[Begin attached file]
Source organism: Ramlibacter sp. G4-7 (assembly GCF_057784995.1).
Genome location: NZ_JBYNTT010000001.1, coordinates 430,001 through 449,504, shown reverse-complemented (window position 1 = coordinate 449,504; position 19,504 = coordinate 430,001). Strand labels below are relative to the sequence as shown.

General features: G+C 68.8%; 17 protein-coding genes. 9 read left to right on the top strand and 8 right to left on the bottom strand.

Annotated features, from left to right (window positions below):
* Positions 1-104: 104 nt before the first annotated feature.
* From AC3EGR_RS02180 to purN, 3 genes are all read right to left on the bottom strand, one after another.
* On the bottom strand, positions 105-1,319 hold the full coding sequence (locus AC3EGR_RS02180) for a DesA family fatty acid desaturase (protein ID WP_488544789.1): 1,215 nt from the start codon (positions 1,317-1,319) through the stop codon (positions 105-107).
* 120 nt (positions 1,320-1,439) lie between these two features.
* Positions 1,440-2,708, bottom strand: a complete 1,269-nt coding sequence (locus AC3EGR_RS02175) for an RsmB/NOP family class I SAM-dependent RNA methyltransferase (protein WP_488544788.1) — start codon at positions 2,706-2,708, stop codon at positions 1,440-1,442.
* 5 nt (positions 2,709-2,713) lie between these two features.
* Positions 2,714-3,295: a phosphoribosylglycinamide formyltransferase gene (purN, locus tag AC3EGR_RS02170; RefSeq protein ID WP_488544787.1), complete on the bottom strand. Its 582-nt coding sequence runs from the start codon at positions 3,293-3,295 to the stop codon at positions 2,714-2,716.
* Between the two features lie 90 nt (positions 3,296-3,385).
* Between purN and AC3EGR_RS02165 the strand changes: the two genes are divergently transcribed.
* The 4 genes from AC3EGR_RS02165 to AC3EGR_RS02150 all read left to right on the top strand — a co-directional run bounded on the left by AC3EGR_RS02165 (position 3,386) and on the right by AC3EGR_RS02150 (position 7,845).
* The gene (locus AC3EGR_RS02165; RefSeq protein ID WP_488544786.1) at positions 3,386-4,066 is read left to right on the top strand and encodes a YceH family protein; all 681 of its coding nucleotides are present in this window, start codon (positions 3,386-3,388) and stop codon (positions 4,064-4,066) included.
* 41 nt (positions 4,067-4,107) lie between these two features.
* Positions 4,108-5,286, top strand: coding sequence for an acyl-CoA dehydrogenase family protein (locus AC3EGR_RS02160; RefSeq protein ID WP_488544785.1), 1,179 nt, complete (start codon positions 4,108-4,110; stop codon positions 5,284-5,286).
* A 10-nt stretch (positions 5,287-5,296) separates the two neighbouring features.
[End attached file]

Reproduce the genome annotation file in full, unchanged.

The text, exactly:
Source organism: Ramlibacter sp. G4-7 (assembly GCF_057784995.1).
Genome location: NZ_JBYNTT010000001.1, coordinates 430,001 through 449,504, shown reverse-complemented (window position 1 = coordinate 449,504; position 19,504 = coordinate 430,001). Strand labels below are relative to the sequence as shown.

General features: G+C 68.8%; 17 protein-coding genes. 9 read left to right on the top strand and 8 right to left on the bottom strand.

Annotated features, from left to right (window positions below):
* Positions 1-104: 104 nt before the first annotated feature.
* From AC3EGR_RS02180 to purN, 3 genes are all read right to left on the bottom strand, one after another.
* On the bottom strand, positions 105-1,319 hold the full coding sequence (locus AC3EGR_RS02180) for a DesA family fatty acid desaturase (protein ID WP_488544789.1): 1,215 nt from the start codon (positions 1,317-1,319) through the stop codon (positions 105-107).
* 120 nt (positions 1,320-1,439) lie between these two features.
* Positions 1,440-2,708, bottom strand: a complete 1,269-nt coding sequence (locus AC3EGR_RS02175) for an RsmB/NOP family class I SAM-dependent RNA methyltransferase (protein WP_488544788.1) — start codon at positions 2,706-2,708, stop codon at positions 1,440-1,442.
* 5 nt (positions 2,709-2,713) lie between these two features.
* Positions 2,714-3,295: a phosphoribosylglycinamide formyltransferase gene (purN, locus tag AC3EGR_RS02170; RefSeq protein ID WP_488544787.1), complete on the bottom strand. Its 582-nt coding sequence runs from the start codon at positions 3,293-3,295 to the stop codon at positions 2,714-2,716.
* Between the two features lie 90 nt (positions 3,296-3,385).
* Between purN and AC3EGR_RS02165 the strand changes: the two genes are divergently transcribed.
* The 4 genes from AC3EGR_RS02165 to AC3EGR_RS02150 all read left to right on the top strand — a co-directional run bounded on the left by AC3EGR_RS02165 (position 3,386) and on the right by AC3EGR_RS02150 (position 7,845).
* The gene (locus AC3EGR_RS02165; RefSeq protein ID WP_488544786.1) at positions 3,386-4,066 is read left to right on the top strand and encodes a YceH family protein; all 681 of its coding nucleotides are present in this window, start codon (positions 3,386-3,388) and stop codon (positions 4,064-4,066) included.
* 41 nt (positions 4,067-4,107) lie between these two features.
* Positions 4,108-5,286, top strand: coding sequence for an acyl-CoA dehydrogenase family protein (locus AC3EGR_RS02160; RefSeq protein ID WP_488544785.1), 1,179 nt, complete (start codon positions 4,108-4,110; stop codon positions 5,284-5,286).
* A 10-nt stretch (positions 5,287-5,296) separates the two neighbouring features.